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Horchata Meets Tequila

Horchata Cocktail

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Horchata is a milky, non-alcoholic drink that can take several different forms depending on where you are in the world. In Mexico, it is usually made with a base of rice milk with cinnamon added, but most often we associate it with the flavor of almonds. 

As mentioned in a previous post, barley water was a substitute for milk in olden times, and it appears that almond milk was a substitute for barley milk in the winters. Almond milk evolved into horchata and also into the almond syrup orgeat that is used in cocktails like the Mai Tai.

Regardless: This cocktail contains almond milk that gives it a nice milky and frothy texture – and according to the brand I bought it’s also soy and lactose-free if you care about that sort of thing.

Lindsay Nader, a Los Angeles-based bartender who is more often consulting and throwing private events these days with her company Elysium Cocktails, took the almond milk in a boozy direction by adding tequila and a splash of rum, plus some allspice and cinnamon garnish.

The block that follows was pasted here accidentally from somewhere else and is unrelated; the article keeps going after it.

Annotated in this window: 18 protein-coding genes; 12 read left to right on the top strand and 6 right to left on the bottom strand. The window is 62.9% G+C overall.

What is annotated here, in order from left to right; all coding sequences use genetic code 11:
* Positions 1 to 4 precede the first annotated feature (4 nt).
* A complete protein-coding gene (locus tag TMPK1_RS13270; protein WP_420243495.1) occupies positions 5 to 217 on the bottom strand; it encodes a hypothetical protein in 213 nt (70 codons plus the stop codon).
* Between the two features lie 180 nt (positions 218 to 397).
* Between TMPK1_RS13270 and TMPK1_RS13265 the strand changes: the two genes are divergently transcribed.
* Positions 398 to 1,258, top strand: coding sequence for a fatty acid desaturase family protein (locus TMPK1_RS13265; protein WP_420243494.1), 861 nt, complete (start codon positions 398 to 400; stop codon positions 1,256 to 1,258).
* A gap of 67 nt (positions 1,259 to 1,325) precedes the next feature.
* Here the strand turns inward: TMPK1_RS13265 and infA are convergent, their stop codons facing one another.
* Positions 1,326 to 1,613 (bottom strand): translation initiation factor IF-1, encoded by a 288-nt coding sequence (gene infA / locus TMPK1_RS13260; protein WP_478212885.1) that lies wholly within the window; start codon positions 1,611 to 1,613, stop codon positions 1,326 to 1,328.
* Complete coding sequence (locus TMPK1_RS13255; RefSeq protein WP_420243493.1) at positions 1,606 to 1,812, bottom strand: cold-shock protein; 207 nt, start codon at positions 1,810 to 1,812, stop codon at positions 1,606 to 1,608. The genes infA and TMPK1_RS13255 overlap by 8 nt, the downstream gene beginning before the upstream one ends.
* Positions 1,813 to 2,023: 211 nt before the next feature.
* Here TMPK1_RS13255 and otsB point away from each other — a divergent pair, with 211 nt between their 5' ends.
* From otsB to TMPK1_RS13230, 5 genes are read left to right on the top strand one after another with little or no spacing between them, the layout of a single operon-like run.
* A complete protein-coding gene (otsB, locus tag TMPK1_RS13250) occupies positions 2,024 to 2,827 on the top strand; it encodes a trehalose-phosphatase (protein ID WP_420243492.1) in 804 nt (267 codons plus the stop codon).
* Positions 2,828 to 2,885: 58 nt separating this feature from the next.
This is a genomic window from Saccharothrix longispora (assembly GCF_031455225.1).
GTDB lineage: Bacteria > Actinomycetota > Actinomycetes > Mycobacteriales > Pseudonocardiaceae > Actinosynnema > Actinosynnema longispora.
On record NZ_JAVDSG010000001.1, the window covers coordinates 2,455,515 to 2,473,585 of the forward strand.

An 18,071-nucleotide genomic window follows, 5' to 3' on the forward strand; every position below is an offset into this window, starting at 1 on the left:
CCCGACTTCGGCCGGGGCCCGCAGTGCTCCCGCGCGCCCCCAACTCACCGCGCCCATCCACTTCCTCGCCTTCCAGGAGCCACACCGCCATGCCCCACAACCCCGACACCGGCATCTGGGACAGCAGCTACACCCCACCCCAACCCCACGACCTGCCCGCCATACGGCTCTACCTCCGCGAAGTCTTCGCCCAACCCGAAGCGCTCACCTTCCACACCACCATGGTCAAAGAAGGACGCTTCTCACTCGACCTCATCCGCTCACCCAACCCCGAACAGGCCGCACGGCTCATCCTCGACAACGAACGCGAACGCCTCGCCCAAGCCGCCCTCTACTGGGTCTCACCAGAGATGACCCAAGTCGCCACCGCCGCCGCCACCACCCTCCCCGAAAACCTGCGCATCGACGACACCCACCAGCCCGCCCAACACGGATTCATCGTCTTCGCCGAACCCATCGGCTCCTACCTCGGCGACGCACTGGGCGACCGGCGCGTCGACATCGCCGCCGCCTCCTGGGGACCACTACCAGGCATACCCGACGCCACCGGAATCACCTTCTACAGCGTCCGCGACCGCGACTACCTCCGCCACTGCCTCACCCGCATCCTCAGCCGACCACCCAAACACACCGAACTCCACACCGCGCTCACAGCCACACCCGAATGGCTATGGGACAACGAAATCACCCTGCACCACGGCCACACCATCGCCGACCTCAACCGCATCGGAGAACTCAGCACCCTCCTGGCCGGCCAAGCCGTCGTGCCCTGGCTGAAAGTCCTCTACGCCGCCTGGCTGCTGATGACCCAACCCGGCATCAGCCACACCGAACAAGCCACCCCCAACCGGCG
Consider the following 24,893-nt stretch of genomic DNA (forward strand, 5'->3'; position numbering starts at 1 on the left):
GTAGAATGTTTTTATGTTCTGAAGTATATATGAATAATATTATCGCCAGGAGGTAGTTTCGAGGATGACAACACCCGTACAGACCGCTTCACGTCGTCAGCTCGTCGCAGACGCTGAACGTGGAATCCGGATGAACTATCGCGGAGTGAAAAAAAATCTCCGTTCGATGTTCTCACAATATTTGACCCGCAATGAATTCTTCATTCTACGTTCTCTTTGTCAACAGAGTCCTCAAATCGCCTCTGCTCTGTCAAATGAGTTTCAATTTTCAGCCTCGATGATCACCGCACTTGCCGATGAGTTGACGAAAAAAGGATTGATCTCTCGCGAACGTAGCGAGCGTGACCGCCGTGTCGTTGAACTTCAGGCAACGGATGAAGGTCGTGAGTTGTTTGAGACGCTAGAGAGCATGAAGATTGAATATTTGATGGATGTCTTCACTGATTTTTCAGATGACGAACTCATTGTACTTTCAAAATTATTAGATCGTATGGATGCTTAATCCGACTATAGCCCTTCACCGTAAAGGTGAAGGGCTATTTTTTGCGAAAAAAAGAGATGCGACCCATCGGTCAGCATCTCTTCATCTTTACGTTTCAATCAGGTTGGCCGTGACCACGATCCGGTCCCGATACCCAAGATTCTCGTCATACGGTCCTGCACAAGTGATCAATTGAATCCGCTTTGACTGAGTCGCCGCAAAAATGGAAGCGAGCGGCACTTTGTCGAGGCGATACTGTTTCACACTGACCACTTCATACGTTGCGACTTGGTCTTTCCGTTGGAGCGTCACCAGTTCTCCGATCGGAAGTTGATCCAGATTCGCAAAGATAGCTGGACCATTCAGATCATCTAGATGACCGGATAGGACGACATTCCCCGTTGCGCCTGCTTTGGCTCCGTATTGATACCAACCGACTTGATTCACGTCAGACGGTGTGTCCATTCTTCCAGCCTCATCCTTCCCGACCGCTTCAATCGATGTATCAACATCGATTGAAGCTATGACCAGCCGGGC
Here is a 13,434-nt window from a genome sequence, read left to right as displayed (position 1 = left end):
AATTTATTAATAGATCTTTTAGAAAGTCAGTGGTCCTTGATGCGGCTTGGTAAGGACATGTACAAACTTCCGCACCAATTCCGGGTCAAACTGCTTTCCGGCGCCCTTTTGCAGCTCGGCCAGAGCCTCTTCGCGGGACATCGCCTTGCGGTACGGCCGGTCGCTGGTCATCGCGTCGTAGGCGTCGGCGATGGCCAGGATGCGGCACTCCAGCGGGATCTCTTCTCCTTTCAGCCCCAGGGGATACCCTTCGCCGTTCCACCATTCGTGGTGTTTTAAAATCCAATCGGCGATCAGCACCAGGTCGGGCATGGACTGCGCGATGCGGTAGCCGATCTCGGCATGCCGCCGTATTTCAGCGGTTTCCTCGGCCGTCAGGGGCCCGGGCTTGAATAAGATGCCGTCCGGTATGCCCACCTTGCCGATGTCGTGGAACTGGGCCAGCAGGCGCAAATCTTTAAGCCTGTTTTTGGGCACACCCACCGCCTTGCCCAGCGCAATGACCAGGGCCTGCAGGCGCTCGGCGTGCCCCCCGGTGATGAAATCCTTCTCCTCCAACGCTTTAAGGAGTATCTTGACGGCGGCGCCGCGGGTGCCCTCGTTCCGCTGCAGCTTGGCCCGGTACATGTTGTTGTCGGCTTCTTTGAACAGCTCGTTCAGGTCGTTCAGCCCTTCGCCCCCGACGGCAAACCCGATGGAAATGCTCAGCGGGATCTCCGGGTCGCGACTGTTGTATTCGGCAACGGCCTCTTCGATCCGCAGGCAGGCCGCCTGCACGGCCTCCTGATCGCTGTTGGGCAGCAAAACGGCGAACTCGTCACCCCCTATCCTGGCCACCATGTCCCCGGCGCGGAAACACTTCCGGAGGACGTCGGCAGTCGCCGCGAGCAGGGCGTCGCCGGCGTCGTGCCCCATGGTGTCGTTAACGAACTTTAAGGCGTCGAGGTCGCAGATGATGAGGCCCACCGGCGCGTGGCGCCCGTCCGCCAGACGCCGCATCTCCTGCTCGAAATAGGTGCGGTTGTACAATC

The drink comes out creamy and a little dangerous as it doesn’t taste like it has the amount of alcohol in it that it does. Consider yourself warned.

A few notes on ingredients: Your tequila should be 100% agave and say so on the bottle. Nader calls for a lightly-aged reposado tequila, but I think you could get away with a longer-aged anejo if that’s what you’ve got on hand. The aged rum is a really nice tough in this drink, adding more caramel flavors, so don’t skip it even if you go with a different aged rum. Allspice dram is unfortunately not widely available, so consider substituting allspice syrup that you can buy or make at home (just simmer some allspice powder in a simple syrup or in your agave nectar).  

Horchata Cocktail
By Lindsay Nader

1.5 fl. oz.  Siete Leguas Reposado Tequila
.5 fl. oz.  Flor De Cana 7 Year Old Rum
.5 fl. oz. Agave Nectar
2 fl. oz. Organic Almond Milk
1 dash Allspice Dram (Allspice Liqueur)
Grated Cinnamon for garnish

Shake all liquid ingredients in a cocktail shaker until frothy then strain pour over fresh ice in a rocks glass. Garnish with grated cinnamon. 

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  • FigMint | 05/14/2013

    Another orgasmic concoction. Kudos! With respect to the bitters......there's a great book called "Bitters: A Spirited History of a Classic Cure-All, with Cocktails, Recpies and Formulas" by Brad Thomas Parsons and Ed Anderson. They're faily simple to make and what fun it is to make cocktails TOTALLY from scratch!

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